Sarabeth's is famous for their jams and preserves. Make your own strawberry peach jam with this delicious recipe.
This strawberry peach jam is a beautiful and vibrant creation that is heavy on strawberry flavor with a nice balance of peaches as well. The color is lovely, more blush than traditional strawberry jam, and requires a bit more effort due to the peeling and chopping of peaches, but I assure you, it was pretty easy.
I slightly under-cooked my strawberry peach jam, so the surrounding syrup was a bit less gelled than it could have been. But quite honestly we still thought the result was fantastic! I will definitely make this recipe again!
For the occasion, I purchased a Ball Utensil Set for Preserving very cheaply. It alleviated some of the stress I had about hot-packing the jars (something totally new to me).
The set included a sturdy set of canning tongs. These are way more reliable than attempting to do the same with regular tongs. It also included a wide funnel that made for a less messy experience, a bubble remover/headspace tool (use the same tool for measuring headspace on the jars and then removing bubbles from the jar instead of using a dinner knife). Finally, it also has a magnetic lid lifter. This is perfect for removing the hot metal lids from the pan of hot water).
Other recipes you may like
- Strawberry Cheesecake Bread Pudding
- Sarabeth's Pumpkin Muffins
- Sarabeth's Apple Cider French Toast with Streusel
- Buttermilk Pumpkin Spice Waffles
- Apple Cinnamon Bread
- Chocolate Chubbies (Chunky Brownie Cookies)
Tried this recipe? Please leave a star ⭐️⭐️⭐️⭐️⭐️ rating in the recipe card below and/or a review in the comments section further down the page. You can also follow me on social media on Facebook, Instagram, and Pinterest!
Strawberry Peach Jam
- 4 pounds ripe peaches
- 7 cups granulated sugar divided
- 8 cups fresh strawberries rinsed, hulled, and quartered lengthwise
- ½ cup fresh lemon juice
- Bring a large pot of water to a boil over high heat. In batches, add the peaches to the water and boil until the skins loosen, 30 to 60 seconds. Using a large skimmer or a slotted spoon, transfer the peaches to a large bowl filled with an ice bath. Peel and pit the peaches, and cut into 1-inch pieces.
- Mix the peaches with 3 ½ cups of the sugar in a nonreactive large saucepan. Cook over medium-low heat, stirring occasionally, until the peaches soften and release their juices, and the sugar dissolves, 5 to 10 minutes.
- Stir in the strawberries, the remaining 3 ½ cups sugar, and the lemon juice. Increase the heat to medium-high and bring to a boil, stirring often. Reduce the heat to medium-low to maintain a steady simmer. Cooking, skimming and stirring often, until the liquid is thick and syrupy and the peaches are soft and chunky, about 40 minutes.
- While the fruit is cooking, sterilize the jars. Fill a canning pot (or other large deep pot with water and bring to a boil over high heat (allow about 30 minutes or more for this procedure, as you are using a large quantity of water). Bring a kettle of water to a boil just in case you need to add more water to the canning pot. Wash the jars, lids, and bands in hot soapy water, and rinse well. Dry the bands. If you wish, use a dishwasher. Jars that are piping hot and fresh out of the dishwasher don’t need sterilizing in a hot-water bath. Do not put the lids in the dishwasher.
- Use canning tongs to immerse the jars in the boiling water. Add boiling water if needed to cover the jars by 1 inch. Place the lids in a saucepan and cover with hot tap water and bring to a simmer. Turn off the heat and let sit in the hot water until ready to use. The hot water softens the seal on the lip of the lid, creating a tighter seal.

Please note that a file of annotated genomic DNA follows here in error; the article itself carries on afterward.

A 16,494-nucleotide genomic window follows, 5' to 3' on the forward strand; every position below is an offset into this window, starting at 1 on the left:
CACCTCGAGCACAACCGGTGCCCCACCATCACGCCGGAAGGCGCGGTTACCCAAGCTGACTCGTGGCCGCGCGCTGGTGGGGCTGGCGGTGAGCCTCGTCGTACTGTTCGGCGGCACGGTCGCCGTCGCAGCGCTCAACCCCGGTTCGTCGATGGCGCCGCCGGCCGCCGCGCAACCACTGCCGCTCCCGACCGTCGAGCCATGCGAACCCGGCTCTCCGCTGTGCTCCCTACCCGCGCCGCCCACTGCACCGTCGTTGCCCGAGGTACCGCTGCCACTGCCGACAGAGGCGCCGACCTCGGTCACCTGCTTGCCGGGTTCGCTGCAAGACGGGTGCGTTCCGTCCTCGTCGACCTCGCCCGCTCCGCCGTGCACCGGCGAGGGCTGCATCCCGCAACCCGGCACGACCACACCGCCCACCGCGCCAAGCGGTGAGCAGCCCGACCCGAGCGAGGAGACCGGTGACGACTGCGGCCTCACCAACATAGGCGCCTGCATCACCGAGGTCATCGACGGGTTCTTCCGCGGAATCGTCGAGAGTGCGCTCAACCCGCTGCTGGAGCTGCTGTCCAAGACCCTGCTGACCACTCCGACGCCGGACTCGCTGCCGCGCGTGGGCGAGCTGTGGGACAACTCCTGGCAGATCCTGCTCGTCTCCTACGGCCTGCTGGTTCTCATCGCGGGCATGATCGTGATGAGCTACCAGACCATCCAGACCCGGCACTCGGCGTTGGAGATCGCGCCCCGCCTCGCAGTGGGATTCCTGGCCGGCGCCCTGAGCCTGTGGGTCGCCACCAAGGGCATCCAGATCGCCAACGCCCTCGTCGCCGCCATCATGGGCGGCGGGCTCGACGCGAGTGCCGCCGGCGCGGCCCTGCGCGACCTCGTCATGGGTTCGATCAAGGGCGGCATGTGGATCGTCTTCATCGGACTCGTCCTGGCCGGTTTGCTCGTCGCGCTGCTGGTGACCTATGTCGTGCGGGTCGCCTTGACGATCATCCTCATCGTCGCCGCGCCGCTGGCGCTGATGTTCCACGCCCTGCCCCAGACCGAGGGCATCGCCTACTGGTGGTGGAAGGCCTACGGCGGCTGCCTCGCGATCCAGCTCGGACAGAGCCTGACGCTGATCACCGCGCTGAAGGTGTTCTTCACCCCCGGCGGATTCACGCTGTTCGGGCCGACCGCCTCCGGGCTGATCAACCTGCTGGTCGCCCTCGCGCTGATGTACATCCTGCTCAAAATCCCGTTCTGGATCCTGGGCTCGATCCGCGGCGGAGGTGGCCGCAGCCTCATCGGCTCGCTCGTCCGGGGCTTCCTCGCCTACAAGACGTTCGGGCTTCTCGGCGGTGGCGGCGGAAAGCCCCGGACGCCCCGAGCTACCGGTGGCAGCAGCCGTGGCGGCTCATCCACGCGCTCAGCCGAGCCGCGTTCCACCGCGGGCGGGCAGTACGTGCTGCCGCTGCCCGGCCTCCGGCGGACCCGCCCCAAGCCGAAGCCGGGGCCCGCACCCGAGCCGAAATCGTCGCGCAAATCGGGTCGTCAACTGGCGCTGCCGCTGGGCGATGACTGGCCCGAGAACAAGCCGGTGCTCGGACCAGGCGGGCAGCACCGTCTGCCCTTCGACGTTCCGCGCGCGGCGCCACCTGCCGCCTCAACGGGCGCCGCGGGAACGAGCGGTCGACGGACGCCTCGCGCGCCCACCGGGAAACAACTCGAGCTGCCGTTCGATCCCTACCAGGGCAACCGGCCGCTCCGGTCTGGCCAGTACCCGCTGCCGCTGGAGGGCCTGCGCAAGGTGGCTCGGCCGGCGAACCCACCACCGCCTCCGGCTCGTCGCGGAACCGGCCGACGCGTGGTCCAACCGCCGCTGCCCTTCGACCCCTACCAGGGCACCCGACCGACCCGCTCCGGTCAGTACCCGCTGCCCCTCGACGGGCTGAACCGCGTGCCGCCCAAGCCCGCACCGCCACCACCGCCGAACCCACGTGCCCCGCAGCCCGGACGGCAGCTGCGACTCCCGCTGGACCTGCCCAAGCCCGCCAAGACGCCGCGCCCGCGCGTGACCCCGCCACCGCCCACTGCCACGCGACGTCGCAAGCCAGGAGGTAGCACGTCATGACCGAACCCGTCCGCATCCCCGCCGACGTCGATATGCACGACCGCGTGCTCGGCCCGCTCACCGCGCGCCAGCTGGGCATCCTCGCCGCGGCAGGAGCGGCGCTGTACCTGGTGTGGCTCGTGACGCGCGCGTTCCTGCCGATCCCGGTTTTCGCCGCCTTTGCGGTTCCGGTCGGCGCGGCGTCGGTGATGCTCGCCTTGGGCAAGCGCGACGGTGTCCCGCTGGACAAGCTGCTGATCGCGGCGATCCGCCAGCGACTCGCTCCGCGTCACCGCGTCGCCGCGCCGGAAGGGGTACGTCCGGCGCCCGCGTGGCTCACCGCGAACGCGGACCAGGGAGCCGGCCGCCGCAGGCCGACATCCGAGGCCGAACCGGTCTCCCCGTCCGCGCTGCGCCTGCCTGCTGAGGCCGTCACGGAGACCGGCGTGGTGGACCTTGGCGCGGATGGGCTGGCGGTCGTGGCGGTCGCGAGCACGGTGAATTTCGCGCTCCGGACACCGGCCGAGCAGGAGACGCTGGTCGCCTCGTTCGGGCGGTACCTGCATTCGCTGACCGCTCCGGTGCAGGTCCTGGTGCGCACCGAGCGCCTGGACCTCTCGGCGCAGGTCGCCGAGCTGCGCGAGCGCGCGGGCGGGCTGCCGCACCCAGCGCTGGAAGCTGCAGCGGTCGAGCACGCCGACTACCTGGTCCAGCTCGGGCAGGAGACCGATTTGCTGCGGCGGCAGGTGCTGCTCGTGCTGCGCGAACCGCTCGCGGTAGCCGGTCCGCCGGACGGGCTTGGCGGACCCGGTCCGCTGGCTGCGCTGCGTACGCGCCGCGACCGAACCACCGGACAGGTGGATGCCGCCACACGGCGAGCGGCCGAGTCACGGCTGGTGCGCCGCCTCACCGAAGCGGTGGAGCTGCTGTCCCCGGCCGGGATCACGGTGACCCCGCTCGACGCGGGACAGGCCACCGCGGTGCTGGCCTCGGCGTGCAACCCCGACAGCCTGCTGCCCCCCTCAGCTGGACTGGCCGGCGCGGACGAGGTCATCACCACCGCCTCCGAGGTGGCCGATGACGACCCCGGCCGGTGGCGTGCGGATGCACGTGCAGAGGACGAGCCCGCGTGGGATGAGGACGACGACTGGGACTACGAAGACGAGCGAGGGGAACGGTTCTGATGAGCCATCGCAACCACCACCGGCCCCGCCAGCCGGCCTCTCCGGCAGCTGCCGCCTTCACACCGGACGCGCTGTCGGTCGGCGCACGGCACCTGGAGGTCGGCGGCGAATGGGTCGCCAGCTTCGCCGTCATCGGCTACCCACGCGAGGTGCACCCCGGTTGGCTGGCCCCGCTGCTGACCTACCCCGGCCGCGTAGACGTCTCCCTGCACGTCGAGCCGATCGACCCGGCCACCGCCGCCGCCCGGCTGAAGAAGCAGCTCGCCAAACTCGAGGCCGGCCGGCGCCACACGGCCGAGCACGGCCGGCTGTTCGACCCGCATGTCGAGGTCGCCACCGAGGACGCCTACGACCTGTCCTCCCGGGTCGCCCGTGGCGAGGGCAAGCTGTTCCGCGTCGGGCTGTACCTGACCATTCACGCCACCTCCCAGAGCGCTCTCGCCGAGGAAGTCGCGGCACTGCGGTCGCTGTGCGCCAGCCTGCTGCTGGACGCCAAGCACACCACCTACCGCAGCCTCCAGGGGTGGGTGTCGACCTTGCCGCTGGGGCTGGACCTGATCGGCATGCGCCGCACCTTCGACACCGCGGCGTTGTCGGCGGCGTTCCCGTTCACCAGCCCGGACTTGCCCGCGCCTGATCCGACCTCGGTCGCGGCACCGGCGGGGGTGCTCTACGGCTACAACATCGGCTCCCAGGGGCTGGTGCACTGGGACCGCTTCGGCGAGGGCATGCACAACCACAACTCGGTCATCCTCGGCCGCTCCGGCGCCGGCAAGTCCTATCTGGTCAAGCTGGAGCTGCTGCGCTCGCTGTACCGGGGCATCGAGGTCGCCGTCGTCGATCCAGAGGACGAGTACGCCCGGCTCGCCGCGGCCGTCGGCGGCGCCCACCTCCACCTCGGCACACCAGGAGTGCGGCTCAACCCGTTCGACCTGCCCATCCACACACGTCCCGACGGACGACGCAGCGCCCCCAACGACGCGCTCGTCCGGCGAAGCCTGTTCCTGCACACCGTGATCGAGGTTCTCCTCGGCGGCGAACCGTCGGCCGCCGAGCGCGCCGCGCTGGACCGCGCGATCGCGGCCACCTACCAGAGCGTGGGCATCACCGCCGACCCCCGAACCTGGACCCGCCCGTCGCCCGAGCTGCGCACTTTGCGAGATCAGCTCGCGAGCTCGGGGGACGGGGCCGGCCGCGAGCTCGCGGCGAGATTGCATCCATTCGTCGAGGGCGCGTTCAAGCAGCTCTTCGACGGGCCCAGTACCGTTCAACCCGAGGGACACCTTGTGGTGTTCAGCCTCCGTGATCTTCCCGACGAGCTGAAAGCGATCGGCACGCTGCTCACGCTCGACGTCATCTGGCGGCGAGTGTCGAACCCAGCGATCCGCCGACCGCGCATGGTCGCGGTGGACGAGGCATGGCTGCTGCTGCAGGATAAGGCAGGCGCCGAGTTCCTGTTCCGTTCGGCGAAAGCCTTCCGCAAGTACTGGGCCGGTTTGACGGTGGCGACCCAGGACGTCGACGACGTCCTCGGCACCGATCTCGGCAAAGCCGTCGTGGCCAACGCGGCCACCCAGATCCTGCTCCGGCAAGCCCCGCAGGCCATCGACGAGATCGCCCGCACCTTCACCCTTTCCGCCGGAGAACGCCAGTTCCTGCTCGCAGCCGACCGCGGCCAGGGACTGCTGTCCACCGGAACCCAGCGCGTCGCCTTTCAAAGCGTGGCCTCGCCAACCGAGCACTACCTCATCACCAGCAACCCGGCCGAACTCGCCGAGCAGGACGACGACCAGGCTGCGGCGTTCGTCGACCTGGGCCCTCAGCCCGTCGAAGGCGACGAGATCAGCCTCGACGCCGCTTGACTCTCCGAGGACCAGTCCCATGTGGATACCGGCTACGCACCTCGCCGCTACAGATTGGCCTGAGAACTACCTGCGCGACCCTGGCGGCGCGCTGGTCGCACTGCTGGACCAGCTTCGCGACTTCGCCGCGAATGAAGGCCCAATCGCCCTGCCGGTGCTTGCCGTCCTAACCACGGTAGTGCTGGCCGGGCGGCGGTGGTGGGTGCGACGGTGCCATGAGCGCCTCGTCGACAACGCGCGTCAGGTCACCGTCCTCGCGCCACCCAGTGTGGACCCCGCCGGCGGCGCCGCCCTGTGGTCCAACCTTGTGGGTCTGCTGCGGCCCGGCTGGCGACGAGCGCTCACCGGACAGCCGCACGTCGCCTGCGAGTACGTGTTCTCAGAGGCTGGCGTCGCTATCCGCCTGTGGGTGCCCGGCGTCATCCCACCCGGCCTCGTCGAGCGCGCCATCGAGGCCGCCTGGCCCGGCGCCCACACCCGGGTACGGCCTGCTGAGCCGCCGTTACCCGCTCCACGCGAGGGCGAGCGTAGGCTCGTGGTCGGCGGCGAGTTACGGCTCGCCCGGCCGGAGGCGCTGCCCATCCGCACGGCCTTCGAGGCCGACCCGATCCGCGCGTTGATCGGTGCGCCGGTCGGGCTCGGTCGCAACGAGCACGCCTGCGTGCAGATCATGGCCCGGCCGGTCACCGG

- Using the canning tongs, carefully remove the jars from the water. Invert the jars to remove any water and place right side up on a clean kitchen towel to drain. Spoon the hot fruit into the jars, leaving a ¼-inch gap from the top (a canning funnel is very useful). Wipe any spills from the edge of the jar with a hot, wet towel. Using a dinner knife, adjust the fruit in the jar to allow any air pockets to escape. Attach the hot, wet lids and bands, but do not screw on tightly–just twist the bands until you feel resistance.
- Place the jars in a canning rack and lower into the water in the pot (if you don’t have a canning rack, place a kitchen towel in the bottom of the pot of boiling water and use the canning tongs to lower each jar into the water–the towel will prevent the jars from knocking around on the bottom of the pot while the water is boiling). If necessary, add enough boiling water to cover the jars by 1 inch. Return to a boil and process for 10 minutes at a slow boil.
- Place a clean, thick kitchen towel on the work surface. Remove the rack with the jars from the pot (or use the tongs to remove each jar individually), and transfer the jars to the towel and let cool completely, undisturbed, for at least 12 hours. You will know when the jars are properly sealed if the lids are slightly concave in the centers, and when the lids are pressed in the centers they should not make a clicking sound. In necessary, re-process or refrigerate them and serve within four weeks. Before storing, give the rings another turn to be sure they are tight. Hot-packed jars can be stored at room temperature for about one year. Once they are open, be sure to refrigerate them. When serving, never place unclean spoons or butter knives back into the jar. This will create bacteria and your preserves will spoil.
*All nutritional information is based on third-party calculations and should be considered estimates. Actual nutritional content will vary with brands used, measuring methods, portion sizes and more.*
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